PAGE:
When I was in third grade, a friend asked me one day: “Why you talk like that?” Confused, I asked for clarification. “Like you white,” she explained. “Why you talk white? Black people ain’t s’posed to talk like that.” If you are an African American who grew up in the inner city and happened to speak proper English, you likely had a similar conversation at some point in your life.
My grandmother was at my house to greet us after school that day, as my mother wouldn’t get off work until a few hours later. “Grandma,” I started out nervously. “Why do we talk like white people? We are supposed to talk like black people.” My grandmother whipped her attention away from the food on the stove and fixed me with an intense look. “Don’t you ever let me hear you say that again,” she snapped. “We all speak English. Some folks just have lazier tongues than others.” Throughout my school years, I was accused of being a “sellout” or “trying to be white” for speaking proper English. At least I was until I started hitting the weights in the gym at school.
During the era of slavery, blacks were not permitted to be educated. There were some who quietly learned to read and write, but most were illiterate. The slaves who were first brought to America did not speak English, and learned it only after arriving here. With English not being their native tongue, the language as it was passed down to their children was poor and broken. My parents were not slaves, nor were my grandparents or great-grand parents. However, my great-great grandparents were slaves. That is probably the case for many other African Americans in my age group.
The fact that we are so many generations removed from slavery makes it difficult to understand why we still insist on speaking in slave dialect. Some will say that the education offered in city schools is substandard compared to the education offered in suburban schools. Having had the opportunity to do an exchange with one of the suburban schools during my senior year in high school, I can confirm that the resources available to us in the city were certainly inferior. Our teachers did they best they could with what they had, and I will never dispute that. Not only did they have poor resources to contend with, they had our environment to struggle with. But they all spoke proper English, and attempted to teach us to do the same.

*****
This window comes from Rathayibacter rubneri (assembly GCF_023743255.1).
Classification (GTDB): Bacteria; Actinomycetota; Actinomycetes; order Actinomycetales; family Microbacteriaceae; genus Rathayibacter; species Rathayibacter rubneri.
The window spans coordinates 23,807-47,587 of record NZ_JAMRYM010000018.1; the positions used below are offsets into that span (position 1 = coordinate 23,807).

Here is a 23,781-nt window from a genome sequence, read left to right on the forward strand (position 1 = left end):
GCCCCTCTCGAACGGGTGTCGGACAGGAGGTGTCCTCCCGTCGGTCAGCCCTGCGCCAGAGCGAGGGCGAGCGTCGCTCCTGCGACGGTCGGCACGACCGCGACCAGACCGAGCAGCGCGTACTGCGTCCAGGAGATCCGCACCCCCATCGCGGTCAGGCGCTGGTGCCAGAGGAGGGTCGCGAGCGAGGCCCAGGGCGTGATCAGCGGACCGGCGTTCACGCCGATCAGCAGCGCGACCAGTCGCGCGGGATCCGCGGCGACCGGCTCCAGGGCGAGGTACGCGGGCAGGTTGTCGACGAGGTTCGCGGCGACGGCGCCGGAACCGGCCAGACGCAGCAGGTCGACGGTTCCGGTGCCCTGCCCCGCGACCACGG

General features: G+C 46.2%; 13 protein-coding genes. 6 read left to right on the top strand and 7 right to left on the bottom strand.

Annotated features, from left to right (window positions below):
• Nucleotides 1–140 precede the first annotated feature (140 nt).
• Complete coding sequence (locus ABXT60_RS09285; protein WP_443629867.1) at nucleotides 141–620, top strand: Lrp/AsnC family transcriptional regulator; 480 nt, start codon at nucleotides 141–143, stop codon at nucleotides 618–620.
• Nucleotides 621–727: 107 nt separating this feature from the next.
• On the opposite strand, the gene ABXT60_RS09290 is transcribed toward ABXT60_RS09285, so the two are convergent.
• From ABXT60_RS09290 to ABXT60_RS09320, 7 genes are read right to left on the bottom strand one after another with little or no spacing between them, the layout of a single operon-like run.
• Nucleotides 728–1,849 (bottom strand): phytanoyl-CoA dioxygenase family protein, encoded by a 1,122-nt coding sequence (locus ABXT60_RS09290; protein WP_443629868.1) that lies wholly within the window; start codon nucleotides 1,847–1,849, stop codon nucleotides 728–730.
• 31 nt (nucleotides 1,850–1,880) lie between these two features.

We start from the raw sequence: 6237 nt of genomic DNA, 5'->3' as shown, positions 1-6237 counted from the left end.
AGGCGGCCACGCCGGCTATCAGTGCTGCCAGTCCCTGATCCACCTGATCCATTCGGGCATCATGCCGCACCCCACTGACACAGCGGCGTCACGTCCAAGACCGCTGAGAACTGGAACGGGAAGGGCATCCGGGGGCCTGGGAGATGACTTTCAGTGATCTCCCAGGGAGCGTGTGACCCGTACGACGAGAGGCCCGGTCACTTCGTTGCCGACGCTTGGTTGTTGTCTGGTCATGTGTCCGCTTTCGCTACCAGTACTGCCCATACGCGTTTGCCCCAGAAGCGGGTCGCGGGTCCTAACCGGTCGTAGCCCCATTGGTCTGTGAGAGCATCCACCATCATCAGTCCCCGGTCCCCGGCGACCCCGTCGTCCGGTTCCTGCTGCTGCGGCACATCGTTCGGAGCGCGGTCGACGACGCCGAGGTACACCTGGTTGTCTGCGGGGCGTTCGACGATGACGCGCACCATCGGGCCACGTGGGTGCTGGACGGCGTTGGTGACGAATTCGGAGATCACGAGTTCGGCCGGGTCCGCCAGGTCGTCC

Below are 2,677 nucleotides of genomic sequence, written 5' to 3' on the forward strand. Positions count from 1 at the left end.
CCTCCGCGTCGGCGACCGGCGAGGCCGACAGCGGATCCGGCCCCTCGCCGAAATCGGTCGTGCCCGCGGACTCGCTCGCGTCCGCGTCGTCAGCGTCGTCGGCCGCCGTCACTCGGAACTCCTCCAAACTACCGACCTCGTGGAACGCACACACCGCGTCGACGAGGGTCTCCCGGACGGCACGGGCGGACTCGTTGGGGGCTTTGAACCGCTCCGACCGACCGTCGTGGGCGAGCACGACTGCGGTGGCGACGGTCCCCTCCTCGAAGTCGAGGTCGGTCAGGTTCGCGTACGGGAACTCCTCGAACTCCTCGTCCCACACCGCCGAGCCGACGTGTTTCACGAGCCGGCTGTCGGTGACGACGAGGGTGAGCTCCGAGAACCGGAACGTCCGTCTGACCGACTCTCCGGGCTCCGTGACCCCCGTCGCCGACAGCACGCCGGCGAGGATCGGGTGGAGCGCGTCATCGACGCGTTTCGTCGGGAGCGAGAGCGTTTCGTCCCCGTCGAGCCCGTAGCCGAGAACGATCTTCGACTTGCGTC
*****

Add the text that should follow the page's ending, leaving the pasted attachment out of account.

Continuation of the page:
Poorly spoken English is an incessant dilemma in the inner city, because parents tend to teach their children what they are comfortable with. Not only are we guilty of passing down bad grammar, the notion of equating proper sentence structure with “selling out” is also perpetuated. But my question is this: How far do you go to avoid “acting white”? In addition to speaking in slave dialect, is there a dress code requirement? And if you choose to become educated beyond high school, is that an affront to your blackness? I am not sure where this backwards way of thinking may have originated, I only know that it appears to get worse with each generation instead of improving. That is painfully obvious when scrolling through social media feeds and attempting to read posts that are purposely misspelled and grammatically incorrect.
With slavery having officially ended so many years ago, we can’t continue to fall on it as an excuse for our linguistic sloth. I am not saying that we should disregard that atrocity of slavery and the affect it still has on us as a people. I could write a hundred blog posts detailing the sense of inferiority that we undeniably still suffer from. Remembering our history and learning from it is paramount to our continued advancement. We shouldn’t ever forget where we came from, but we cannot take up permanent residence there.